“The transition period for the ISO changes that took place in 2006 is now over and notified bodies are getting stricter with compliance,” she says.

“Some customers are aware of these requirements and others are not. Some of the smaller companies, for example, need a lot of support in achieving compliance.”

Every device is different and it is not unheard of for clients to arrive at the labs with newly developed but finished products, not having ever considered how they will make them sterile, says Hollinsworth.

“There is a common misconception that all you have to do is put a device through a sterilisation process and it will satisfy the authorities.

“Over the past 10 years the standards have changed. It used to be assumed that a 25kGy dose of radiation was enough to sterilise a device, but that was then. You can no longer just assume that a 25kGy dose is enough. Now companies need to have documented evidence that the device is sterile and has gone through a sterilising process.

“Today, you have to look at the type of contamination likely to be present and calculate the dosage needed for that particular device. Then a regime for regular testing needs to be in place to check compliance.”

With many of the new combination products – involving a medical delivery device and a drug – the company can help in determining the critical dose for sterilising the device without destroying the drug.

Critical changes

“A lot of our work involves making clients aware of what sort of things can have an impact on the sterility of their device,” says laboratory manager Susan Finlay-Woods. For example, changing a component, or even a change in the supplier of a component, can have a dramatic effect. Likewise, a change in the packaging or any change in the manufacturing process or amount of manual handling can also give rise to non-compliant results.

“The authorities want to see consistently low bioburden. They want confidence from a risk point of view that the device is sterile,” Finlay-Woods explains.

Another misconception is the timelines involved in testing. For example, to complete a sterility test involves 14 days of actual test time with some of the studies taking up to eight weeks, explains Hollinsworth. “Some elements have fixed timelines, which cannot be reduced.”

Isotron does, however, offer a fast track system for certain tests for companies who are working to tight timelines, in order to meet regulatory compliance or a product launch deadline, where work must be carried out to a specified time.

The recent rebuild of the facilities was carried out over a period of 12 months, in order to avoid any interruption of the business. It has enabled the company to increase product throughput. Finlay-Woods comments: “Changing the flow of products has made the process and sampling much more efficient.”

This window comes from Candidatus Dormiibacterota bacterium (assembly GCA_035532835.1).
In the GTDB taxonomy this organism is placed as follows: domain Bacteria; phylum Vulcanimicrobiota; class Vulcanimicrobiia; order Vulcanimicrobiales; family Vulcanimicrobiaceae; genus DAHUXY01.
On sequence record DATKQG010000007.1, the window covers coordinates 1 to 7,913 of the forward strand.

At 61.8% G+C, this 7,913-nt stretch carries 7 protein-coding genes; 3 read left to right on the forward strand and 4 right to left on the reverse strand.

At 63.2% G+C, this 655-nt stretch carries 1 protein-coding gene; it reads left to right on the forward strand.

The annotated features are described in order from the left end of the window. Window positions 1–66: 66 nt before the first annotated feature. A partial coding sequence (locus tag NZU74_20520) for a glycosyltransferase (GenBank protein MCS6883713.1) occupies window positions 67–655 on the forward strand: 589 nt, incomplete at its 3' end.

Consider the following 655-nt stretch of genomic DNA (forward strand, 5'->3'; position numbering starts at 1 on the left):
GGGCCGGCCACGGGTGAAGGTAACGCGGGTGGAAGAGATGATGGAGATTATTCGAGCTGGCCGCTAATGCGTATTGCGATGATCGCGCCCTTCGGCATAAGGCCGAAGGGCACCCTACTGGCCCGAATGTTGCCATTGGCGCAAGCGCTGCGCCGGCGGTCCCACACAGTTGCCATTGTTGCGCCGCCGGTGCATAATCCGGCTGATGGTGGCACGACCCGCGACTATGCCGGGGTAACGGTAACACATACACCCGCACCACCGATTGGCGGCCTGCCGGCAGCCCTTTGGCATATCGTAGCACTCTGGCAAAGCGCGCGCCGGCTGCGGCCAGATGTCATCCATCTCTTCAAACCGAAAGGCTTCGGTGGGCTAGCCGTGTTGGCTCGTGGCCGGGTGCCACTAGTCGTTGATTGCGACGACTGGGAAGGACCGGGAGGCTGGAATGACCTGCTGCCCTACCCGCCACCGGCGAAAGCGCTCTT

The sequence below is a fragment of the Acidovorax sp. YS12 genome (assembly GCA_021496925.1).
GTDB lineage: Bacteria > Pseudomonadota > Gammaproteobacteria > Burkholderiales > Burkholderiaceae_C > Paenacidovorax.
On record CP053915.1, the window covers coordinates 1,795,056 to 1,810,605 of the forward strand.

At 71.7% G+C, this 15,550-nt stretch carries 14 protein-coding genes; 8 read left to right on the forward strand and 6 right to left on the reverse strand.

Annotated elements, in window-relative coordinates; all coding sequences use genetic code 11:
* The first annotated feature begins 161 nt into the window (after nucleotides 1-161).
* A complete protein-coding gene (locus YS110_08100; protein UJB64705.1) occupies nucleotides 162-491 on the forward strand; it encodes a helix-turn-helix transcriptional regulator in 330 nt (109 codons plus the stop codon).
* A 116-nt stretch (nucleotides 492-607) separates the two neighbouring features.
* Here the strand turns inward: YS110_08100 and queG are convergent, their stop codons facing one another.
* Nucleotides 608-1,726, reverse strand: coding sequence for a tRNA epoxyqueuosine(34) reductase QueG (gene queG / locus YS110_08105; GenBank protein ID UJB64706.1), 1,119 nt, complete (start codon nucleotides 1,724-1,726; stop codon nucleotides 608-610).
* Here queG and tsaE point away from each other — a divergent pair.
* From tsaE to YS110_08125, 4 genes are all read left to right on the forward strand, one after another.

The company now has two cleanrooms, one of which is a Class ISO 7 cleanroom. Both rooms are under positive pressure and new bespoke product transfer hatches have been installed to help with product flow.

Testing is performed under fume hoods and positive pressure airflow

The company uses a corrective action, preventative action (CAPA) system to communicate with customers. In addition, goods are booked in at one end of the facility and can be tracked throughout the whole process via unique barcode identification.

Not only does the lab carry out bioburden determination and validation, as well as dose setting validation, it can also offer cleanroom environmental monitoring services as an extension of the manufacturing process. For this, Isotron supplies the settle plates, ready to place in the client’s cleanroom, and then carries out the required tests on their return.

Teaching compliance

Education is an important factor in helping Isotron’s clients reach compliance. The company has recently collaborated with a third party, High Edge Consulting, to offer services that help medical device manufacturers understand and comply with the relevant national and international standards and European Directives.

Isotron has also begun plans to increase the frequency of education days within the UK for clients to learn about the legislation and sterilisation methods and hear presentations from other device producers on how they have dealt with sterilisation issues.

A medical device requires a lot more thought to produce than the average user would imagine. The key to making the process easier, says Hollinsworth, is for developers to get a sterilisation company on board as early as possible in the development stage, to ensure components can be sterilised effectively and device registration goes smoothly.

In terms of continued compliance, Finlay–Woods concludes: “It all comes down to having a consistent and controlled manufacturing process.”